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Thursday, January 26, 2006

Special appearance

Interesting piece in The O Wednesday morning on the fact that the City of Portland brought in a paid expert to testify in the grand jury proceeding following the fatal police shooting of James Jahar Perez in the spring of 2004. It was William Lewinski, the very same expert whom the city anticipated hiring to help defend itself in the civil lawsuit brought by Perez's family.

Our eternal county d.a., Mike Schrunk (worth some blog posts of his own), agreed to put Lewinski on the stand, even though it was known he was being paid by the city to show up and testify. In Schrunk's view, the expert was an objective provider of important information to the grand jurors.

It's hard to see it that way. Everybody in the legal racket knows that a "neutral" expert witness never really loses sight of who's paying his or her bill to be there. I'd be shocked if this particular expert regularly, if ever, gets employed by police shooting victims -- just the shooters. And Schrunk admits that he didn't give the Perez family a chance to have their own "neutral" expert testify before the grand jury.

However you come out on the propriety of the city's move in the Perez case (and there's room for legitimate disagreement about it), the front-page banner headline in The O was a bit misleading. The fact that Lewinski had testified before the grand jury is not news -- it was in the Willamette Week on May 5, 2004. The only new wrinkle, if that, was the fact that the city paid him to be there.

But notice reporter Maxine Bernstein's excellent question, which didn't really get answered, at the end of the O story: whether any similar expert testified in the much more recent grand jury proceeding into the police shooting of Dennis "Squeaky" Young. That grand jury also cleared the officer of any criminal wrongdoing. Schrunk says Lewinski didn't testify in that one. But did the city have someone else of the same stripe do the same thing?

Comments (21)

Good question.

How a paid witness can ever be considered neutral is beyond me.

Great, finally somebody willing to publicly discuss that independent expert racket.

Experts are widely used in all kinds of cases, civil and criminal alike. Feds had it running perfectly for ages, remember that "independent", 100% proof, fingerprint expert they used to collaborate their pinning of Spanish bombing on Mayfield?

There is little reason to believe the practice is beyond lesser officialdoms. Including apparently our own DA. To all external appearances Mike Schrunk has always been a master of inconspicuous tipping of scales especially in police cases, which would go a long way to explain his longevity.

I don't see this going away anytime soon, there is simply way too much money to be made here, and because the whole racket is too well entrenched in the legal system.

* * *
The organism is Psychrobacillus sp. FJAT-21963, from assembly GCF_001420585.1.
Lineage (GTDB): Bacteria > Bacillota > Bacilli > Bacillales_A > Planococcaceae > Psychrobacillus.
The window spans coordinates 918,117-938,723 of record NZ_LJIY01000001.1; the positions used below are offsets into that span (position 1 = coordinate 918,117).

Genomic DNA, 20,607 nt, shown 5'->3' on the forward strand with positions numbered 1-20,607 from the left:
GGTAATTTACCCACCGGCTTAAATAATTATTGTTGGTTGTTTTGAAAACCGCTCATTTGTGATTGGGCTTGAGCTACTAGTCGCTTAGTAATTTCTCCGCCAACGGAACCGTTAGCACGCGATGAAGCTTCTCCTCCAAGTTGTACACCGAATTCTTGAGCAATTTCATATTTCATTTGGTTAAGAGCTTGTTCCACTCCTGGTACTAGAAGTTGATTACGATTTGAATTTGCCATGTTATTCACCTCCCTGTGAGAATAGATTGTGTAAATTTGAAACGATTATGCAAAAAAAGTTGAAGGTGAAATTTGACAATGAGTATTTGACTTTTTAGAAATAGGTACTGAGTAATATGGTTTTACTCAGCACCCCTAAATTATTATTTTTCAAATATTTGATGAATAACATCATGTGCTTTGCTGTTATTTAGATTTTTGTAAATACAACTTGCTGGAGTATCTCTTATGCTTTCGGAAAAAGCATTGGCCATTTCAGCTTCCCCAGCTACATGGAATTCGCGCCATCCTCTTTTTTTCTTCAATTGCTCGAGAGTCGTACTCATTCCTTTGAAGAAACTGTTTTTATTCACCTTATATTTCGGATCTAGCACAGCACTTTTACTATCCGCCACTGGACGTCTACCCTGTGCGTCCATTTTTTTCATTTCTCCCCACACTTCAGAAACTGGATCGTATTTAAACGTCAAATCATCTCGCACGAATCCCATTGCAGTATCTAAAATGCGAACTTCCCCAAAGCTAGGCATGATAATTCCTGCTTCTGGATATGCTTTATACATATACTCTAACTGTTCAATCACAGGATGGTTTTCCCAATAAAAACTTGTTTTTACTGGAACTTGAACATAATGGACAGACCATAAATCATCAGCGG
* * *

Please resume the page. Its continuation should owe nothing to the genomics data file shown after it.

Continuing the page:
Re: paid experts and neutrality
In our firm, attorneys are sometimes called to be experts. Uniformly, they know who has called them to be an expert, but, again uniformly, the attorneys instruct the calling party not to tell them which side of the case the calling party is on. So, the attorneys often know who's putting jam on the bread, but not the flavor.

FWIW.

For another look at this witness' brand of testimony, see the posts which mention him on Portland Communique, from the days surrounding the jury of inquest.

Also notice, despite the statements in The Oreognian about how Lewinski wasn't there to defend the police office, that the above-linked WW story says the following:

Lewinski, a law-enforcement professor at Minnesota State University-Mankato, has made a career out of that slogan. A website advertising Lewinski's services describes him as part of a "stable" of legal experts that specializes in "the defense of police officers and their agencies [in] all areas of high liability."

Fascinating notion, that witnesses are supposed to be neutral. I haven't quite encountered that in our system of justice. The best you can hope for is that biases are disclosed and taken into consideration.

Experts are widely used in all kinds of cases, civil and criminal alike. Feds had it running perfectly for ages, remember that "independent", 100% proof, fingerprint expert they used to collaborate their pinning of Spanish bombing on Mayfield?

Lets not use that example, mmkay?
Even Mayfield's own lawyer said it was his fingerprint.

Even Mayfield's own lawyer said it was his fingerprint.

Um....what?

Would be nice to know if the grand jury got this info. I worked with grand juries for five years as a prosecutor, and that kind of information would mean a lot to the jurors I knew -- just as it generally does to civil and criminal trial jurors, who routinely discount or altogether disregard the hired gun experts.